I don't know if i's the new shiny version or what but I get this one much better, and the app is very helpful for spending on the run.

    All your 'pots' are in one app, so no need to physically split them up.
    • EssexHebridean
    • By EssexHebridean 17th Oct 16, 4:03 PM
    • 6,318 Posts
    • 35,049 Thanks
    EssexHebridean
    • #8
    • 17th Oct 16, 4:03 PM
    • #8
    • 17th Oct 16, 4:03 PM
    Personally - and this is just my opinion - I would avoid budgeting software that you have to pay for at this point in times. If you're only just making ends meet as it is, then another £3.99 is not a good plan. Use the MSE Budget Brain tool and the usual SOA template and work everything out to the last penny. If you should have 73p in the bank the day before payday, you literally need to get things tight enough that there is exactly that left behind. Make sure that where your SOA says you are budgeting for things - for example car expenses, or insurances - that you are actually setting this money aside otherwise things can never improve.

    Our method of budgeting works just as well for separate money as for joint by the way - it just varies where the money goes from/too.
    MORTGAGE FREE 30/09/2016
    • Penguin8410
    • By Penguin8410 20th Oct 16, 1:53 PM
    • 57 Posts
    • 97 Thanks
    Penguin8410
    • #9
    • 20th Oct 16, 1:53 PM
    • #9
    • 20th Oct 16, 1:53 PM
    i agree EssexHebridean i think this is why i didn't buy it in the first place after the free trial! thats what i'm doing at th moment. I've done all my budget spreadsheets and have worked out what we will have left. this will change as i don't get a couple of our bills until midway through the month. they are direct debit but the figure occasionally changes by a few pounds each month. i monitor these and know the dates the bill is produced but there is always enough money to pay them.


    the extras like car expenses etc is where we've always gone wrong before so i've started us a pot and worked out how much we need to put in to cover mots etc. hopefully this will put us in better stead for next year as we'll actually have the money to pay for them.


    once i feel like i've got a couple of months under my belt with this i think i'll feel a bit happier that its actually working and we will stick to it
    Car finance: £9312 £1740.51 Nationwide loan: £16176 £3092.78 All other debts £19494.28 £19494.28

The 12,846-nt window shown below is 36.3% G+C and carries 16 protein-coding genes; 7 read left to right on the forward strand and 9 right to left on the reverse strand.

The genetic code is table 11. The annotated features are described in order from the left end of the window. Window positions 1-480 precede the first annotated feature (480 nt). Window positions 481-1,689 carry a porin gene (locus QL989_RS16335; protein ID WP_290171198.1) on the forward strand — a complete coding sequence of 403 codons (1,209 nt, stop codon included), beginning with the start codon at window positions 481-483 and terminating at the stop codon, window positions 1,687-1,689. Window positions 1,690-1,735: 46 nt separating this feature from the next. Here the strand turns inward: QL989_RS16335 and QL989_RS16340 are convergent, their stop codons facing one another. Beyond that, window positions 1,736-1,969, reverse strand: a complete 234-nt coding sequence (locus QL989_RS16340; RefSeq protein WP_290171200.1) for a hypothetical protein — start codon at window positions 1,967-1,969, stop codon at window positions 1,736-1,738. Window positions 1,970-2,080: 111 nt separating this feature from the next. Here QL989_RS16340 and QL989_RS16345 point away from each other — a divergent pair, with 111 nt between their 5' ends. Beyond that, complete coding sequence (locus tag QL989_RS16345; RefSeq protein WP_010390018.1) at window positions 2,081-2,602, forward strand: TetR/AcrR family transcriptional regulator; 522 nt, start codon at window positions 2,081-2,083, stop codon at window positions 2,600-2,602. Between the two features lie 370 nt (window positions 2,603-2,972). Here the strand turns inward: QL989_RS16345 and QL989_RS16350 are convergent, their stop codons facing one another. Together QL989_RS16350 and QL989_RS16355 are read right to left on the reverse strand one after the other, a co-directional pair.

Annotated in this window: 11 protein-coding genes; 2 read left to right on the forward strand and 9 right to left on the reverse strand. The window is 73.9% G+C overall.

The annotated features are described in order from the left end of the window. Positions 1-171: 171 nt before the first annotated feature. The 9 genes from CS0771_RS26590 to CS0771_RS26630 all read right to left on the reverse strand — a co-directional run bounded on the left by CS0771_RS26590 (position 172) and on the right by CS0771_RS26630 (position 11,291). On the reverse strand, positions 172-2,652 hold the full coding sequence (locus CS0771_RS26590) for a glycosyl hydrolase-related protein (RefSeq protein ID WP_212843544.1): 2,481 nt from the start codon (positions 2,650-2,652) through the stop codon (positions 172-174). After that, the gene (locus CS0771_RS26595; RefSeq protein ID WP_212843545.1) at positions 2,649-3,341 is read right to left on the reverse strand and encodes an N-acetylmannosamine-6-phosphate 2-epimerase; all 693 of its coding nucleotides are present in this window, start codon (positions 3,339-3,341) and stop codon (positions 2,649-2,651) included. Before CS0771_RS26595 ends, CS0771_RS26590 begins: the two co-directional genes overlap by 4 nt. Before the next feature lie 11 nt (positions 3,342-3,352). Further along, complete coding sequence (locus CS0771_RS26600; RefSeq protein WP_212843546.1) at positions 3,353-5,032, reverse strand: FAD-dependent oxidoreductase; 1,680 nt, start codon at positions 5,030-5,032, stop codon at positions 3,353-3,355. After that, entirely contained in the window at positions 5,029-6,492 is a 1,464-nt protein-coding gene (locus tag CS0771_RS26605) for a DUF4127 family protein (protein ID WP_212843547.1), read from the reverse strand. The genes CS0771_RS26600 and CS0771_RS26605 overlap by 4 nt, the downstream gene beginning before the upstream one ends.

Debt free date aim: September 2019 (reduced by 1 year already!)
    • -taff
    • By -taff 20th Oct 16, 5:36 PM
    • 6,458 Posts
    • 3,731 Thanks
    -taff
    Personally - and this is just my opinion - I would avoid budgeting software that you have to pay for at this point in times.
    Our method of budgeting works just as well for separate money as for joint by the way - it just varies where the money goes from/too.
    Originally posted by EssexHebridean

    I agree about not paying for it. I was just thinking that it shows a different way to budget. If you're any good with spreadsheets or pen and paper, I'm sure you can replicate it.

    I used to have a normal spreadsheet where I recorded my spends, I didn't actually budget properly. The first month just got me into the habit of working out where my money went.
    • enthusiasticsaver
    • By enthusiasticsaver 20th Oct 16, 5:56 PM
    • 2,546 Posts
    • 4,358 Thanks
    enthusiasticsaver
    You don't need to pay for software. Working in cash will mean you can't overspend. Take a calculator with you when you go shopping and a list and stick to it rigorously. I think your idea to put money away for car repairs etc etc is good and will help. Once you have got in the mindset of watching your budget closely it will be second nature
    Debt and mortgage free and saving for early retirement
    • katy_ann
    • By katy_ann 20th Oct 16, 9:01 PM
    • 896 Posts
    • 4,483 Thanks
    katy_ann
    For me budgeting is everything! I had a spreadsheet for everything, incomings, outgoings, Christmas, birthdays, eventualities - every single penny I had was accounted for.

    Its a little different as I didn't have children when I had my debt like you do but I'd still recommend spreadsheets and planning, from there you can see where each penny goes and you wont "lose track" of any money

    Start off with smalls steps
    Officially Debt Free on 10/12/2015 | Married on 02/07/2016 | Baby Boy Due on 21/11/2016
    November NSD 0/6